acceptable for use in air commerce.
    Additionally, in the January 27, 2012 technical amendment to SFAR 
106, while updating manufacturer's names due to business changes, the 
FAA inadvertently removed the previous manufacturer's names from the 
list of approved POCs. Even though these POCs are manufactured under 
new manufacturer's names, people still have POCs marked with the 
previous manufacturer's names. In this final rule, the FAA will add 
those previous manufacturer's names (International Biophysics 
Corporation's LifeChoice and Delphi Medical Systems' RS-00400) back to 
the list of approved POCs in SFAR 106.

Waiver of Notice of Proposed Rulemaking and Delay in Effective Date

    Section 553 of the Administrative Procedure Act, 5 U.S.C 
553(b)(3)(B), provides that, when an agency for good cause finds that 
notice and public procedure are impracticable, unnecessary, or contrary 
to the public interest, the agency may issue a rule without providing 
notice and an opportunity for public comment. We have determined that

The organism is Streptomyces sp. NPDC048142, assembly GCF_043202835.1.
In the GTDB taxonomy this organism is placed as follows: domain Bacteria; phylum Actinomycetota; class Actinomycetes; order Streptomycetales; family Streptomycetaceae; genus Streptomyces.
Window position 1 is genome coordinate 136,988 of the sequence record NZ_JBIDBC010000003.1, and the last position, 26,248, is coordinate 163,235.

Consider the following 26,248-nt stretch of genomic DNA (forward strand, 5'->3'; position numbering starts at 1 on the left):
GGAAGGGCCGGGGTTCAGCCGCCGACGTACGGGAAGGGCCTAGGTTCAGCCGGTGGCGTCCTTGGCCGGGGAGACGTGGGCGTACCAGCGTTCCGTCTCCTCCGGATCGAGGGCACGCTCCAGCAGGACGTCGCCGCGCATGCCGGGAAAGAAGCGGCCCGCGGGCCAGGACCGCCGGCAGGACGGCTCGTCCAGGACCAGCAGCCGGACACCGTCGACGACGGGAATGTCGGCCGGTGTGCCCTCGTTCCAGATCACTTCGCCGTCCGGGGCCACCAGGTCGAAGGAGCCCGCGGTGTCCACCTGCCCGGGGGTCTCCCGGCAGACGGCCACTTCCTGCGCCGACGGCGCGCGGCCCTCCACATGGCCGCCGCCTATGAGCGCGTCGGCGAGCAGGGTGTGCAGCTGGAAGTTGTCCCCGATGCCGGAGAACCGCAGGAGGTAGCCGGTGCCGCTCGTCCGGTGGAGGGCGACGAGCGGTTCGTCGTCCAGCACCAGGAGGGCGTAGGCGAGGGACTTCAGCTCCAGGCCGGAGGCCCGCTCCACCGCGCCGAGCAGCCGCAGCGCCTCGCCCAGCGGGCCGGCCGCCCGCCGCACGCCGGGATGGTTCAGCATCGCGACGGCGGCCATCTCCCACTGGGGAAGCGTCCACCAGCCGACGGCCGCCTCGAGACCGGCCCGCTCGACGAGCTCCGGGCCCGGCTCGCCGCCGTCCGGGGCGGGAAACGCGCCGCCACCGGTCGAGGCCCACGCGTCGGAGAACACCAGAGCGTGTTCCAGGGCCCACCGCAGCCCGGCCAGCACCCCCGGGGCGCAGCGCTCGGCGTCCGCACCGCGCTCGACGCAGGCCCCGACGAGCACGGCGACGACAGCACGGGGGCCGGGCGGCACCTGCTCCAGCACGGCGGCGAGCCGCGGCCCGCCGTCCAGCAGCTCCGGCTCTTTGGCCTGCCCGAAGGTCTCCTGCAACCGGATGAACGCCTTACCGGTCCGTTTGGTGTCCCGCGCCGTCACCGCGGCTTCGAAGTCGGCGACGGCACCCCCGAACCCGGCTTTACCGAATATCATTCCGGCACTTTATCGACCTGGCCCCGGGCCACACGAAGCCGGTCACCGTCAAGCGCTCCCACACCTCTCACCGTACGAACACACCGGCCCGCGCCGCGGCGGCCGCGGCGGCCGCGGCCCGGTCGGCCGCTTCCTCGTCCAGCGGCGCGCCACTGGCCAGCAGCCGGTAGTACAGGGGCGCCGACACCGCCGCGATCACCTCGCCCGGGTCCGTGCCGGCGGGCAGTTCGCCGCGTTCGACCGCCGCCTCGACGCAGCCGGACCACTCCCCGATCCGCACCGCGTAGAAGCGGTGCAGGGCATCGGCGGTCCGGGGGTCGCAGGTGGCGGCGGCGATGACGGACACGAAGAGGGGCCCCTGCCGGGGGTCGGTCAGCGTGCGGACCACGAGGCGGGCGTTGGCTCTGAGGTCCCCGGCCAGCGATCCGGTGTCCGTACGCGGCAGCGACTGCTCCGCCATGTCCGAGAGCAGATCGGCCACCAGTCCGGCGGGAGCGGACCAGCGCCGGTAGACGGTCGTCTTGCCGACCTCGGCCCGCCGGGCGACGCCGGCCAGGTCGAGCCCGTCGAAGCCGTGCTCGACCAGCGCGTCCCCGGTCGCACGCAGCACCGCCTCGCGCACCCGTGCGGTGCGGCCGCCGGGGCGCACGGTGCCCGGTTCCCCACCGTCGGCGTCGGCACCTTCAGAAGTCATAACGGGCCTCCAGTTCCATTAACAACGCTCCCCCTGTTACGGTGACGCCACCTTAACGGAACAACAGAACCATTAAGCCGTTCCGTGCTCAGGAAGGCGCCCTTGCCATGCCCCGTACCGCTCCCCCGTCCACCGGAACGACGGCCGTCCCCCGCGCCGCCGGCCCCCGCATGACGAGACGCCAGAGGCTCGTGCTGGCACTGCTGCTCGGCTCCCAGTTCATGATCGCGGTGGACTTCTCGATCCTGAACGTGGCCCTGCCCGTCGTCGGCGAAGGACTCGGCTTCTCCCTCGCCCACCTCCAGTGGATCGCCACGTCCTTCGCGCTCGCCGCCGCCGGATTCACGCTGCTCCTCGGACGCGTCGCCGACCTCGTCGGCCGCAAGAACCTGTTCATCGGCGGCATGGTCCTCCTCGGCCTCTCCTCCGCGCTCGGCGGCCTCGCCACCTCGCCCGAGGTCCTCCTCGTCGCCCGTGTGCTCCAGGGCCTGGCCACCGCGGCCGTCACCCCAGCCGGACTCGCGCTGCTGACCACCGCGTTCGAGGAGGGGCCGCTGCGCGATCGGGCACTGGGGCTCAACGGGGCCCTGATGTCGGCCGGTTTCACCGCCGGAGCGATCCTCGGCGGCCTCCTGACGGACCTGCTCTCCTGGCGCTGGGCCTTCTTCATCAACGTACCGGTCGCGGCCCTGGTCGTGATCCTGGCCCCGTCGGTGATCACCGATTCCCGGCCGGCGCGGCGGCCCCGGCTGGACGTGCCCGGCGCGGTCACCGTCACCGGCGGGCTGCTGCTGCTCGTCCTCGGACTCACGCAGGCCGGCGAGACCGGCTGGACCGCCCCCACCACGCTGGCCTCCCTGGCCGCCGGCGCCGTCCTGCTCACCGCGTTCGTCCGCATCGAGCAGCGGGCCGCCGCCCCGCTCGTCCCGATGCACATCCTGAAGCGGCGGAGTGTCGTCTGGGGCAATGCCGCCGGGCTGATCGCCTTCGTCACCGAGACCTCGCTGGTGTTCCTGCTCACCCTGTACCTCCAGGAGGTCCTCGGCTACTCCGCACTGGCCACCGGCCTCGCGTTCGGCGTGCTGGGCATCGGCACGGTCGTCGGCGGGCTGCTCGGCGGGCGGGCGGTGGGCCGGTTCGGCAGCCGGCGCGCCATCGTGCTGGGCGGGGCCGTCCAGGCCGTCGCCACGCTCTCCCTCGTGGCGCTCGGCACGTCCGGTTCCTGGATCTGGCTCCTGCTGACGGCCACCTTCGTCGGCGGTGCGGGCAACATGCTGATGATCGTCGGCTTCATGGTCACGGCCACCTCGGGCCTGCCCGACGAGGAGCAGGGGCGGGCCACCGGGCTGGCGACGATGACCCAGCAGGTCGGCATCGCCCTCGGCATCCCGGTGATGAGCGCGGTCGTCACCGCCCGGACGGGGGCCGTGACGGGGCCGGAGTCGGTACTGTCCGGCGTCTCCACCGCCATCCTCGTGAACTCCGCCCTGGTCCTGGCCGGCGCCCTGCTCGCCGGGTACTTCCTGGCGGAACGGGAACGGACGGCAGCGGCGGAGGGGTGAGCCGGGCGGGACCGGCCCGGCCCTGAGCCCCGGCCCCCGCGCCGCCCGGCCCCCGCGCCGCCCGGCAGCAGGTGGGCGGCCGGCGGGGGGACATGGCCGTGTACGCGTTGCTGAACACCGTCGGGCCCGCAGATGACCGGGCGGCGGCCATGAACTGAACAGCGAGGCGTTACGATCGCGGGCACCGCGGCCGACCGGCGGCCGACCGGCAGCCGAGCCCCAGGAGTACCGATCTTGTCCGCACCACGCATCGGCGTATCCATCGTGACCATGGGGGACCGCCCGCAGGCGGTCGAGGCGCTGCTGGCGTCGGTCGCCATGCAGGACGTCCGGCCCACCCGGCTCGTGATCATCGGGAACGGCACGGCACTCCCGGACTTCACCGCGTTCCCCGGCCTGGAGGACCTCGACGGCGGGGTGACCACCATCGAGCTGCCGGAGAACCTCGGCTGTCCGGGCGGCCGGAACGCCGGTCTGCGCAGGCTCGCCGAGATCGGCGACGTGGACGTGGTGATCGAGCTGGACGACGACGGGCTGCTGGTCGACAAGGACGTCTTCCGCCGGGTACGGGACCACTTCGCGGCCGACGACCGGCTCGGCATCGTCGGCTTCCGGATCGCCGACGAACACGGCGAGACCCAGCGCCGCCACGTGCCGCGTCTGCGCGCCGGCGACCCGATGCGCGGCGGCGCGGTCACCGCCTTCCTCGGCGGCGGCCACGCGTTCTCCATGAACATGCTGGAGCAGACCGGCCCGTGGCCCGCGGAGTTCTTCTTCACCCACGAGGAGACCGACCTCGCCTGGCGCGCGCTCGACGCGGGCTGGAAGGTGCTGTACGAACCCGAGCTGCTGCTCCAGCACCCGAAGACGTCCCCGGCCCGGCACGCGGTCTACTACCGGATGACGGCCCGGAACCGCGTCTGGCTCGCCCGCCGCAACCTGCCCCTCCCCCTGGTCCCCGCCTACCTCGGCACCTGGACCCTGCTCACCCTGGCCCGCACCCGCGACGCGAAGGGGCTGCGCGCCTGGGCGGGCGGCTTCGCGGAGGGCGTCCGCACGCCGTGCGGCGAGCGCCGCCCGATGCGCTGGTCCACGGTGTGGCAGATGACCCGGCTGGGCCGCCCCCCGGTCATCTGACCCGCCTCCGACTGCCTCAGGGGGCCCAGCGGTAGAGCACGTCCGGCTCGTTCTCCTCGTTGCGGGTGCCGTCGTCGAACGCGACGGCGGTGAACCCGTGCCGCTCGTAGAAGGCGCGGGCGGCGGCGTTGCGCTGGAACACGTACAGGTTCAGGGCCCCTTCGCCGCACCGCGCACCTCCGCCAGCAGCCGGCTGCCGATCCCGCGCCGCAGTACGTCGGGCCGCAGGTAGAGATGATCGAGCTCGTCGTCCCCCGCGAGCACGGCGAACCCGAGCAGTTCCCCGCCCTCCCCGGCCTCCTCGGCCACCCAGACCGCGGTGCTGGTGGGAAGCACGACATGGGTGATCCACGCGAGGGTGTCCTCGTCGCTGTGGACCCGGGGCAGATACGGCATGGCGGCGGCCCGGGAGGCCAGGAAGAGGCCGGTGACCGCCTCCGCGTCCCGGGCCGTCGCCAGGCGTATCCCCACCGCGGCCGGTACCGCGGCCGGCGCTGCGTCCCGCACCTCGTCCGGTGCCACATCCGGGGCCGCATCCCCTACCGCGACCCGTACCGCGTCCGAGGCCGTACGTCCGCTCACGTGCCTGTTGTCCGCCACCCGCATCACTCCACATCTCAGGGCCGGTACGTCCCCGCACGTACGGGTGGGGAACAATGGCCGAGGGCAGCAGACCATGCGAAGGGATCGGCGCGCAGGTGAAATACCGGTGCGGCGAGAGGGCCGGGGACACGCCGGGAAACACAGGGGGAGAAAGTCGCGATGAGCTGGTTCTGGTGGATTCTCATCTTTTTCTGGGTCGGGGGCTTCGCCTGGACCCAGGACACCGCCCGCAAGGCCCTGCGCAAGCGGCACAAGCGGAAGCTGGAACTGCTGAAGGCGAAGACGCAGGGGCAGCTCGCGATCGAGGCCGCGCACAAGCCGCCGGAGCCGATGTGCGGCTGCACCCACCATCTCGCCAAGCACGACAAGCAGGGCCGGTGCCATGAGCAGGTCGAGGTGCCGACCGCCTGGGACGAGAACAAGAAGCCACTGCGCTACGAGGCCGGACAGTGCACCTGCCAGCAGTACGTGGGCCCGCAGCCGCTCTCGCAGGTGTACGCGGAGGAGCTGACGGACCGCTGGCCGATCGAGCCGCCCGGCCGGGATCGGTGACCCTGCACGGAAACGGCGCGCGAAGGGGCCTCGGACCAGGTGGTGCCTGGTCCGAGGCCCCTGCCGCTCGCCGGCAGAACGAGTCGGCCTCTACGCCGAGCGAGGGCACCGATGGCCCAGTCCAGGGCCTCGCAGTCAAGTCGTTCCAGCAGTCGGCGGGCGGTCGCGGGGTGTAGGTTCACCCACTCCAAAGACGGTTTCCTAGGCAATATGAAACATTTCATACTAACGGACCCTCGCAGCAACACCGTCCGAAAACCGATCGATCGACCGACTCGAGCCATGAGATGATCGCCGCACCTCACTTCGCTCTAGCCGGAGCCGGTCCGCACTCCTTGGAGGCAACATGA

there is good cause for making the rule final without prior proposal 
and opportunity for comment because the issues related to the use of 
POC devices on board aircraft have already been discussed as part of an 
earlier rulemaking. More specifically, on July 14, 2004, the FAA issued 
a notice of proposed rulemaking on the use of portable oxygen 
concentrator devices on board aircraft (69 FR 42324). Then, on July 12, 
2005, after reviewing public comments received, the FAA published 
Special Federal Aviation Regulation 106 (SFAR 106) entitled, ``Use of 
Certain Portable Oxygen Concentrator Devices on Board Aircraft.'' (70 
FR 40156) Therefore, it is unnecessary and contrary to the public